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Large programmers expect sequential ad-revenue improvement to continue in Q4


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Large programmers expect sequential ad-revenue improvement to continue in Q4

After enduring the brunt of the pandemic's economic and social shutdowns in the previous quarter, large media companies saw their advertising businesses rebound in the September period.

Some industries, such as the movie and travel industries, have yet to recover, but media executives anticipate the final quarter of 2020 to yield continued sequential growth.


Fox Corp. CFO Steve Tomsic recently guided to the return of overall advertising revenue growth in the company’s second fiscal 2021 quarter. Speaking on the company's earnings call, Tomsic said the advance will materialize even as most of FOX (US)' scripted shows will not bow until the new year due to the pandemic's impact on production.

The executive cited strong performances at its news operation, TV station business and ad-supported video-on-demand service Tubi as reasons for the optimism, in addition to a heavy sports schedule ahead.

During its quarter ended Sept. 30, Fox's ad revenues declined 6.9% year over year to $969 million, marking an improvement from the 22.4% drop to $712 million in the previous quarter.

Cable actually moved into positive territory, up 18% year over year to $299 million as higher pricing and stronger ratings at FOX News Channel (US) were partially countered by fewer live events at FOX Sports 1 (US) due to the pandemic.

Broadcast ad revenue fell 15% to $670 million, owing largely to fewer NFL telecasts and the postponement of college football games and certain scripted programming at FOX Entertainment.


Discovery Inc. CFO Gunnar Wiedenfels, who had already guided toward continuing sequential improvement, reiterated the expectation on Dec. 2, the day the programmer introduced aggregate global streaming service, discovery+.

Wiedenfels said the ad sales picture continues to brighten, with the company now forecasting declines in the low- to mid-single digits both domestically and abroad during the fourth quarter.

Third-quarter ad revenues declined 7.6% year over year to $1.31 billion, after Discovery saw the revenue stream fall 21.4% to $1.27 billion in the second quarter.

U.S. advertising was down 8% to $941 million, reflective of softer demand tied to the pandemic, pay-TV ecosystem declines and lower ratings, partially offset by higher pricing. Excluding currency translation, international advertising decreased 9% to $365 million, owing in large part to a decreased demand from the pandemic and the discontinuation of pay-TV distribution with certain European operators.

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Third-quarter ad revenue declined 6.2% to $2.19 billion, after ViacomCBS Inc. sustained a nearly 27% decline in the second quarter. Cable ad revenue was off 11% to $1.14 billion, while TV entertainment dipped 1%, reflective of the timing of sporting events and political advertising.

CFO Naveen Chopra said on the company's earnings call that he expects the trends to continue, driven by strength in political, sports and digital. Free ad-supported service Pluto TV notched double-digit growth in the period, as well.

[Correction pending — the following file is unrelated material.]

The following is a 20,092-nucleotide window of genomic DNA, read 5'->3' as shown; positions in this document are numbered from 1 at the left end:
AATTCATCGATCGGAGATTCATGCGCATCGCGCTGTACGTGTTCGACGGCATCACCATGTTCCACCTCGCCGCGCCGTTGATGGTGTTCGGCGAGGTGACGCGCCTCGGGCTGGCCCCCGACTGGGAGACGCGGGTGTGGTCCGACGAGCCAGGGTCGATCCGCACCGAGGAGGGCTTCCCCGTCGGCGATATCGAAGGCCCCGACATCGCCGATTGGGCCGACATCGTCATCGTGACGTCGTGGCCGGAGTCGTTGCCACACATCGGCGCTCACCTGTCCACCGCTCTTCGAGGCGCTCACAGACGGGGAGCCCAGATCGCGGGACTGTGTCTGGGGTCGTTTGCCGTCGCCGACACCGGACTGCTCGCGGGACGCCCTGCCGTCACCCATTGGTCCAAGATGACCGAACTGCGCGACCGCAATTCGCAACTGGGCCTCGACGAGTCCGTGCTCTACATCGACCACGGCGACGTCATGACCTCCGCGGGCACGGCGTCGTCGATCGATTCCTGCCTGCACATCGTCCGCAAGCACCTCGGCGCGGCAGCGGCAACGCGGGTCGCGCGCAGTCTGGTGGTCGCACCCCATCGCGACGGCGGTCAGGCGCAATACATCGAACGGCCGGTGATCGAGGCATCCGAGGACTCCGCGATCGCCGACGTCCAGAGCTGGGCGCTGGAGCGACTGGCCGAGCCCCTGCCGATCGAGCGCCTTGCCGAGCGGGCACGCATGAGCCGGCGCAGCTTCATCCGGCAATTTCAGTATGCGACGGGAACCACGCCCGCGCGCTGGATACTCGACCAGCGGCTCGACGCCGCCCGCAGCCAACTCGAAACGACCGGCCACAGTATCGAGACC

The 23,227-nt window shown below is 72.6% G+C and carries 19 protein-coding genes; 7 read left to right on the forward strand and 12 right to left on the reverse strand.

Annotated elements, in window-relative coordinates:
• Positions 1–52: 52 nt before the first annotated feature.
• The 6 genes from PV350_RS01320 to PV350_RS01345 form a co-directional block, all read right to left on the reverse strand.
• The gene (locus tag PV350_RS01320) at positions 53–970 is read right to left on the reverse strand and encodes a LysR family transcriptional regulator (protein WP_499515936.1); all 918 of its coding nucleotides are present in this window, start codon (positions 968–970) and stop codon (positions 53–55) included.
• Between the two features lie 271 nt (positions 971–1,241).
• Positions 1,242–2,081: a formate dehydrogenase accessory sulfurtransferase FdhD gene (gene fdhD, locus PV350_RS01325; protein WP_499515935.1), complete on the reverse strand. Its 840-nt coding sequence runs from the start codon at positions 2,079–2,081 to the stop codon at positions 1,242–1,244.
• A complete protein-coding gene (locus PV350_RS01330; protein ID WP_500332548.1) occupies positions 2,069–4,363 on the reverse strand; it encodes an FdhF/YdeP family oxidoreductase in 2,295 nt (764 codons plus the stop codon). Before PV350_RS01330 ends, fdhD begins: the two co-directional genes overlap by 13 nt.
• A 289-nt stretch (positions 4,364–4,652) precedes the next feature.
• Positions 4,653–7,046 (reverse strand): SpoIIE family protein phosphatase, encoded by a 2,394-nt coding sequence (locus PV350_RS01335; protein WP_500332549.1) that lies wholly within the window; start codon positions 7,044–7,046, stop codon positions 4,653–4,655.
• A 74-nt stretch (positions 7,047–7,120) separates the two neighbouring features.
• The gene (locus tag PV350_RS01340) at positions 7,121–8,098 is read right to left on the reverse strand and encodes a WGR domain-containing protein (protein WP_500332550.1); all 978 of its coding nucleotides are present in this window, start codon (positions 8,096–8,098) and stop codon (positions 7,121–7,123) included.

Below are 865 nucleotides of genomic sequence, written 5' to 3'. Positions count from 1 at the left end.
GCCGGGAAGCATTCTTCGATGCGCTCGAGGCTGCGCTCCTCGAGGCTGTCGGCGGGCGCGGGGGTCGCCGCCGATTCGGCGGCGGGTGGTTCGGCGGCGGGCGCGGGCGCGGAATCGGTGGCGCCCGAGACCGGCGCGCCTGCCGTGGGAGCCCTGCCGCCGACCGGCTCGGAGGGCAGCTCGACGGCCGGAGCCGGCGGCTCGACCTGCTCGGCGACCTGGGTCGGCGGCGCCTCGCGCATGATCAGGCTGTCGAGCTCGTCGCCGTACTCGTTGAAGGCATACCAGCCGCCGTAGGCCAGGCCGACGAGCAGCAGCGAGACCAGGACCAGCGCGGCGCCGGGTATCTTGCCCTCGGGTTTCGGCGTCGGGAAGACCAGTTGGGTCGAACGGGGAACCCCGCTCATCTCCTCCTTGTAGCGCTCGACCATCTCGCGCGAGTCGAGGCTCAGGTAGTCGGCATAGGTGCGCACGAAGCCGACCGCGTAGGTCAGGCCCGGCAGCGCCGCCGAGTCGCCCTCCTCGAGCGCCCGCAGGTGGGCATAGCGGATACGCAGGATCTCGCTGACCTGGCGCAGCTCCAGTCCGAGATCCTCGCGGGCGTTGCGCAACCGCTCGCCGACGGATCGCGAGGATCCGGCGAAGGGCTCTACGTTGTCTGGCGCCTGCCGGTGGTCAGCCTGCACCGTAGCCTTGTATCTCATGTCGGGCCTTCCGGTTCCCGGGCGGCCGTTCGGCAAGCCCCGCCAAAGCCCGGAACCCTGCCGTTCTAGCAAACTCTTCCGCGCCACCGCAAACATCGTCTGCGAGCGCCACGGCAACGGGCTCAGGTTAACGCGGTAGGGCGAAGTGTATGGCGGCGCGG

Pharmaceutical advertising remained strong in the third quarter, with automotive, financial services and retail all showing improvement.

The pandemic's halt of production is being felt at Comcast Corp.'s programming arm. NBCUniversal Media LLC CEO Jeff Shell said on its parent's earnings call that a lack of new content is "driving the advertising choppiness and declines."

The company also is missing out on ad revenue from its position as the national and local rights-holders to five NHL teams on its regional sports networks. The NHL, which usually starts its new season in late September/early October, has yet to hit the ice for its 2020-21 season.

NBCU in the third quarter posted a 7.7% decline to $1.85 billion in ad revenues, versus a 27.5% drop to $1.64 billion in the second quarter.

The cable networks posted a 2.1% decline in ad revenue to $793 million, while broadcast television advertising revenue decreased 11.5% in the period to $1.05 billion.


The timing of NBA action has had major effect on Warner Media LLC's cable unit this year.

The pandemic paused the pro basketball league's game play in March, shifting TNT (US)'s playoff coverage out of the second quarter, when AT&T Inc.'s Turner saw ad revenue recede 37.1% to some $800 million. Play resumed in late July, with TNT's presentations continuing throughout August and September, which served to lift third-quarter ad revenues 18% to $1.08 billion.

Typically, the new NBA season tips off in late October/early November. The 2020-21 campaign, though, does not begin until Dec. 22, so TNT has much less game inventory to work with this quarter.


The Walt Disney Co.'s advertising revenue improved 5.8% year over year to $2.78 billion during its most recently ended quarter, reflecting contributions from its media networks, as well as its direct-to-consumer and international unit. During the previous quarter, ad revenue plummeted 43.5% to $1.90 billion.

CFO Christine McCarthy said on the company's earnings call that ESPN (US)'s advertising revenue was up 26% in the period, which benefited from an extra week and the return of live sports events that drove higher rates, slightly offset by viewership declines. Given the number of events, Disney anticipates ESPN's ad revenue will grow when it reports next.

As for its Hulu LLC streaming service, she said Disney was seeing very strong demand in the addressable market, but year-over-year comparisons were negatively impacted on a per-sub basis by the ad market overall.